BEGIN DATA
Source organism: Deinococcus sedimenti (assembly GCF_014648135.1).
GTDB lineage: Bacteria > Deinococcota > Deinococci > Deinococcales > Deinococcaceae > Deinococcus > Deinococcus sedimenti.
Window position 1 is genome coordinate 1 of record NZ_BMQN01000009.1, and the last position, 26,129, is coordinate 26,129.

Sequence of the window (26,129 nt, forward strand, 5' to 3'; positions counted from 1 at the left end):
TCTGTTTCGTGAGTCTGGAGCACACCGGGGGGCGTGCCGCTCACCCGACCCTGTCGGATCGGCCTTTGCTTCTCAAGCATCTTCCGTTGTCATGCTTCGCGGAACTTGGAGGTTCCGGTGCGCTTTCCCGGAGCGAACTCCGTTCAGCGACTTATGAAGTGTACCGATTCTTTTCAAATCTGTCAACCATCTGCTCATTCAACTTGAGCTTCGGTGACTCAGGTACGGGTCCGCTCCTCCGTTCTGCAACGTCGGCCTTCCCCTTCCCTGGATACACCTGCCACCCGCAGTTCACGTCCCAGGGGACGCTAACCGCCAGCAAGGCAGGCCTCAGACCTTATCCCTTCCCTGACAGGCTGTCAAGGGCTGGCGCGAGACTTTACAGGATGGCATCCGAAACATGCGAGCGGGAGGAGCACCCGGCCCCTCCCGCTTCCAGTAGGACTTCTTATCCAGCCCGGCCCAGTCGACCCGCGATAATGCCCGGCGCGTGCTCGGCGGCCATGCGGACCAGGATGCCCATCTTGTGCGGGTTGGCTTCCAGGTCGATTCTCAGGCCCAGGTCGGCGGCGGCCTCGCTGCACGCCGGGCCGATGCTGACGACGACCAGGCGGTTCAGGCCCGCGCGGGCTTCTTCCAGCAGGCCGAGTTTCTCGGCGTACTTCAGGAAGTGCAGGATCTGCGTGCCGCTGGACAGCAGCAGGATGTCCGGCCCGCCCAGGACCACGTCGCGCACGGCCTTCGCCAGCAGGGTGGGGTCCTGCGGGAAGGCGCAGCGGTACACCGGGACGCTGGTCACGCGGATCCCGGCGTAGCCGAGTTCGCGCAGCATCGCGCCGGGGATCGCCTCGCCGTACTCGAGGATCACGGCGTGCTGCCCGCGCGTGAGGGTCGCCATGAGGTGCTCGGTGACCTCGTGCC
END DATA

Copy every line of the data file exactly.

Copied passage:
Source organism: Deinococcus sedimenti (assembly GCF_014648135.1).
GTDB lineage: Bacteria > Deinococcota > Deinococci > Deinococcales > Deinococcaceae > Deinococcus > Deinococcus sedimenti.
Window position 1 is genome coordinate 1 of record NZ_BMQN01000009.1, and the last position, 26,129, is coordinate 26,129.

Sequence of the window (26,129 nt, forward strand, 5' to 3'; positions counted from 1 at the left end):
TCTGTTTCGTGAGTCTGGAGCACACCGGGGGGCGTGCCGCTCACCCGACCCTGTCGGATCGGCCTTTGCTTCTCAAGCATCTTCCGTTGTCATGCTTCGCGGAACTTGGAGGTTCCGGTGCGCTTTCCCGGAGCGAACTCCGTTCAGCGACTTATGAAGTGTACCGATTCTTTTCAAATCTGTCAACCATCTGCTCATTCAACTTGAGCTTCGGTGACTCAGGTACGGGTCCGCTCCTCCGTTCTGCAACGTCGGCCTTCCCCTTCCCTGGATACACCTGCCACCCGCAGTTCACGTCCCAGGGGACGCTAACCGCCAGCAAGGCAGGCCTCAGACCTTATCCCTTCCCTGACAGGCTGTCAAGGGCTGGCGCGAGACTTTACAGGATGGCATCCGAAACATGCGAGCGGGAGGAGCACCCGGCCCCTCCCGCTTCCAGTAGGACTTCTTATCCAGCCCGGCCCAGTCGACCCGCGATAATGCCCGGCGCGTGCTCGGCGGCCATGCGGACCAGGATGCCCATCTTGTGCGGGTTGGCTTCCAGGTCGATTCTCAGGCCCAGGTCGGCGGCGGCCTCGCTGCACGCCGGGCCGATGCTGACGACGACCAGGCGGTTCAGGCCCGCGCGGGCTTCTTCCAGCAGGCCGAGTTTCTCGGCGTACTTCAGGAAGTGCAGGATCTGCGTGCCGCTGGACAGCAGCAGGATGTCCGGCCCGCCCAGGACCACGTCGCGCACGGCCTTCGCCAGCAGGGTGGGGTCCTGCGGGAAGGCGCAGCGGTACACCGGGACGCTGGTCACGCGGATCCCGGCGTAGCCGAGTTCGCGCAGCATCGCGCCGGGGATCGCCTCGCCGTACTCGAGGATCACGGCGTGCTGCCCGCGCGTGAGGGTCGCCATGAGGTGCTCGGTGACCTCGTGCC